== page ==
Finding a rare euchromatic variant or a susceptibility locus is challenging in both postnatal and prenatal settings. Our study shows that the 6q22.1q23.2 duplication may represent a private variant that is benign when present alone, but that may act as the “additional/second hit” in SL carriers. We suggest that also large benign CNVs can serve as “an additional hit” and therefore our study supports the opinion of Thomas Liehr that benign variants cannot be fully neglected in genetic analysis . The presented family 1 supports “the multi-hit hypothesis” showing that the penetrance of such a SL in families known to carry an “additional hit” can be much higher than predicted , which may explain the conflicting conclusions on the association with an abnormal phenotype in the papers on SL [34–36]. Finding the “additional hit” within the family is therefore very important for genetic counseling and the assessment of the SL penetrance within the particular family.
CNV, copy number variation; DD, developmental delay; FISH, fluorescent in situ hybridization; ID, intellectual disability; OFC, occipitofrontal circumference; SL, susceptibility locus
We kindly thank the families for their participation in this study.
There was no funding available for this study.
Availability of data and materials
CNVs found in family 1 and 2 are included within the article itself. Additionally the dataset including CNVs of family 2 is available in the DECIPHER database https://decipher.sanger.ac.uk/ (Patient 303543). Family 1 did not give a permission to include their data in databases.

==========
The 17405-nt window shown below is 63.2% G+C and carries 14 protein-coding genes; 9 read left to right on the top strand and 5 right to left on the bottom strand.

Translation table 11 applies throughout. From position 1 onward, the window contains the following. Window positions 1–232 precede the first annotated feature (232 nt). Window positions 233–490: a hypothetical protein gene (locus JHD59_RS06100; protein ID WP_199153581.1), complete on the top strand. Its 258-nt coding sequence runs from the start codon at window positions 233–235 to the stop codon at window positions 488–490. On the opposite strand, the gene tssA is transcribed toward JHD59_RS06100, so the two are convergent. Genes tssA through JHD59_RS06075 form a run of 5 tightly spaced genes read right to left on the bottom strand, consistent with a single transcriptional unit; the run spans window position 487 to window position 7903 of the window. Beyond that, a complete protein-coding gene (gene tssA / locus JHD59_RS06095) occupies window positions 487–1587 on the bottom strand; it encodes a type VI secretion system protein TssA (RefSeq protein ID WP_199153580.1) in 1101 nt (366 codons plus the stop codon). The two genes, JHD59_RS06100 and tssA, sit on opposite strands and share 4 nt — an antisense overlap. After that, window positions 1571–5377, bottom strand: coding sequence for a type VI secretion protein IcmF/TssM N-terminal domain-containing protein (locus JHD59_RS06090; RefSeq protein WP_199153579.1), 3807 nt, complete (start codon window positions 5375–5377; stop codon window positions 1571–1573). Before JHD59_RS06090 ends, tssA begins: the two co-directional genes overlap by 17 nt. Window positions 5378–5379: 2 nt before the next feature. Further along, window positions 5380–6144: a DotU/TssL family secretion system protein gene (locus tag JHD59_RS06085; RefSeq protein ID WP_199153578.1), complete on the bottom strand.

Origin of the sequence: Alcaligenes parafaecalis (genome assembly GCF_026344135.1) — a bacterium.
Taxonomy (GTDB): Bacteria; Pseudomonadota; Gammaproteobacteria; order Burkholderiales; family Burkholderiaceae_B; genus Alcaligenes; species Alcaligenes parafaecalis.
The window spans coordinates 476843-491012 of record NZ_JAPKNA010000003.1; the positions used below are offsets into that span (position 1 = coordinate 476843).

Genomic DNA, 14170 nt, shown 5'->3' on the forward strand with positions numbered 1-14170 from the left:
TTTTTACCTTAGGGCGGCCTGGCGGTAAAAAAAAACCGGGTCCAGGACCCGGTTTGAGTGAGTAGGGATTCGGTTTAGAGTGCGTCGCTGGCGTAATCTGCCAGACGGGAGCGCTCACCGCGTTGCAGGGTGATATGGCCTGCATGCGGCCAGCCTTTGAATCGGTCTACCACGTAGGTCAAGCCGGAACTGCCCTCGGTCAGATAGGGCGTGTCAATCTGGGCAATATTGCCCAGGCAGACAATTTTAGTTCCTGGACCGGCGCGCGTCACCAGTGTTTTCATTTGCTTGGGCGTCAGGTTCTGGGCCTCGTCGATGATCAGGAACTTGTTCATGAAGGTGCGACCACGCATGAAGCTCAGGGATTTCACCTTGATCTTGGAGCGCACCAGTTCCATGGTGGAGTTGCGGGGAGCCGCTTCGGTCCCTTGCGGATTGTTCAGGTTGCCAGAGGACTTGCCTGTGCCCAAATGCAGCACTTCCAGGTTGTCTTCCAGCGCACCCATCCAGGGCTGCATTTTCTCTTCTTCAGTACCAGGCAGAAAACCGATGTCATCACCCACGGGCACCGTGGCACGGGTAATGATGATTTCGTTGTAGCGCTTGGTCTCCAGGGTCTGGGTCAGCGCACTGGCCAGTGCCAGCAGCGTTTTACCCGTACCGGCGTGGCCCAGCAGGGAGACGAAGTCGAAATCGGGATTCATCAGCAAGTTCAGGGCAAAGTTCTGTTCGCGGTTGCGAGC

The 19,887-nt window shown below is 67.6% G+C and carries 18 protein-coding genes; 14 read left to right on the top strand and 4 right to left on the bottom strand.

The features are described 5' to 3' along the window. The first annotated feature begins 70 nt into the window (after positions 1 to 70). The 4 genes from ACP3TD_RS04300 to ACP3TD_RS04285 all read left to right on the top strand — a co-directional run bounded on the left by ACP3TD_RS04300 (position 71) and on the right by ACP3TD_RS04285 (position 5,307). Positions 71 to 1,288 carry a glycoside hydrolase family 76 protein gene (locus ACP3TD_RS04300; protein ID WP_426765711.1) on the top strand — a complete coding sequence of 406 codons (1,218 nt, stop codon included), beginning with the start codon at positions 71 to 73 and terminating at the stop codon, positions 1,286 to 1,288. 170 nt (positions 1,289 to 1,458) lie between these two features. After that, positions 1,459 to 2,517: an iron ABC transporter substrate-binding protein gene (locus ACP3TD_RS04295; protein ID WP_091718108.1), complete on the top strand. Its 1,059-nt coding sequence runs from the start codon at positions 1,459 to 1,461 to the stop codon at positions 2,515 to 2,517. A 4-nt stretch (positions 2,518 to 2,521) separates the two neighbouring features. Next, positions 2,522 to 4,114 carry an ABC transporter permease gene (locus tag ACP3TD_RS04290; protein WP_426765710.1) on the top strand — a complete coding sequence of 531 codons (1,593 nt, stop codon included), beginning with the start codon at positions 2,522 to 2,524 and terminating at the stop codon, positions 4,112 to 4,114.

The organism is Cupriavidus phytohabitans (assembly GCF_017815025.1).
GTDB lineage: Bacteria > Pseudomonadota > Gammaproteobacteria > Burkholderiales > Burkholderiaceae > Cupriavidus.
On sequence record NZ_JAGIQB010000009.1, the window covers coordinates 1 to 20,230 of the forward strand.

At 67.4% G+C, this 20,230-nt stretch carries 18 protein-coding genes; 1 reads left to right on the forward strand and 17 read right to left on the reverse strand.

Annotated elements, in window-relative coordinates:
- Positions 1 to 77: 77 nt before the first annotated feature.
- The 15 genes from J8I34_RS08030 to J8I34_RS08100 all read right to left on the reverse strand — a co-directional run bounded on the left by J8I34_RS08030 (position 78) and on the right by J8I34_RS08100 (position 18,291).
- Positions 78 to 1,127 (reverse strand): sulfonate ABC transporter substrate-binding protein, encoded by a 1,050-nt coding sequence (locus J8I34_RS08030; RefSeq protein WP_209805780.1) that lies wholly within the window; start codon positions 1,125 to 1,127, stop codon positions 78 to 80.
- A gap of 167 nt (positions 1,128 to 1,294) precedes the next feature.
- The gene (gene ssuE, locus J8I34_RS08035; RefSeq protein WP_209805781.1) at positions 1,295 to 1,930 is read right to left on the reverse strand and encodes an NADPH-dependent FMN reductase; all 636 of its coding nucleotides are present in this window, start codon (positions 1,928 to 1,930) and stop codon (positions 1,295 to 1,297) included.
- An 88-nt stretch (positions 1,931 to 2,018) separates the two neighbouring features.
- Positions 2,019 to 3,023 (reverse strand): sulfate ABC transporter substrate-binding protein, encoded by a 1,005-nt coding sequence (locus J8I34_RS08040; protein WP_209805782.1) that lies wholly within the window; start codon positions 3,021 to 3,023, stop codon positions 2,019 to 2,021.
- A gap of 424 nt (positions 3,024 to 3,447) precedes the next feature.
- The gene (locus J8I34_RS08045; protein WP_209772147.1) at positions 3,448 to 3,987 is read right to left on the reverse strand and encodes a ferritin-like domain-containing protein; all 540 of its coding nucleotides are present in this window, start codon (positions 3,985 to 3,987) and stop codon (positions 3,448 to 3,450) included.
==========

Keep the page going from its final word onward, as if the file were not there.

MIS conceived the study, made substantial contributions to conception and design, analysis and interpretation of genomic data. LvZ made substantial contributions to acquisition of data, analysis and interpretation of genomic data and participated in the drafting of the manuscript. FP participated in the drafting of the manuscript and coordinated the genetic counseling of the patients. SB and IJPvH made substantial contributions to acquisition of data and carried out analysis and interpretation of data. MK and JC performed pre-test counseling, invasive testing, perinatal management and contributed to the acquisition of phenotypic data (prenatal ultrasound scans). DVO and AK carried literature search and interpretation of data. AK carried out the analysis with IPA. MIS, LvZ, SB, FP and KEMD were responsible for the final diagnoses and reports. KEMD coordinated the genetic counseling of the patients and together with MIS supervised the study. All authors revised the manuscript critically for important intellectual content, approved the final version and agreed to be accountable for all aspects of the work in ensuring that questions related to the accuracy or integrity of any part of the work are appropriately investigated and resolved.
The authors declare that they have no competing interests.
Consent for publication
Patients undergoing prenatal diagnosis at Erasmus MC are informed that we may investigate (publish) their medical data as long as all data remained anonymized. The family followed-up at CHU Lille has been informed of this publication. Each patient had the opportunity to object to their inclusion (opting out). No objections were made to this publication. All presented data are anonymized and do not allow identification of the individual patients.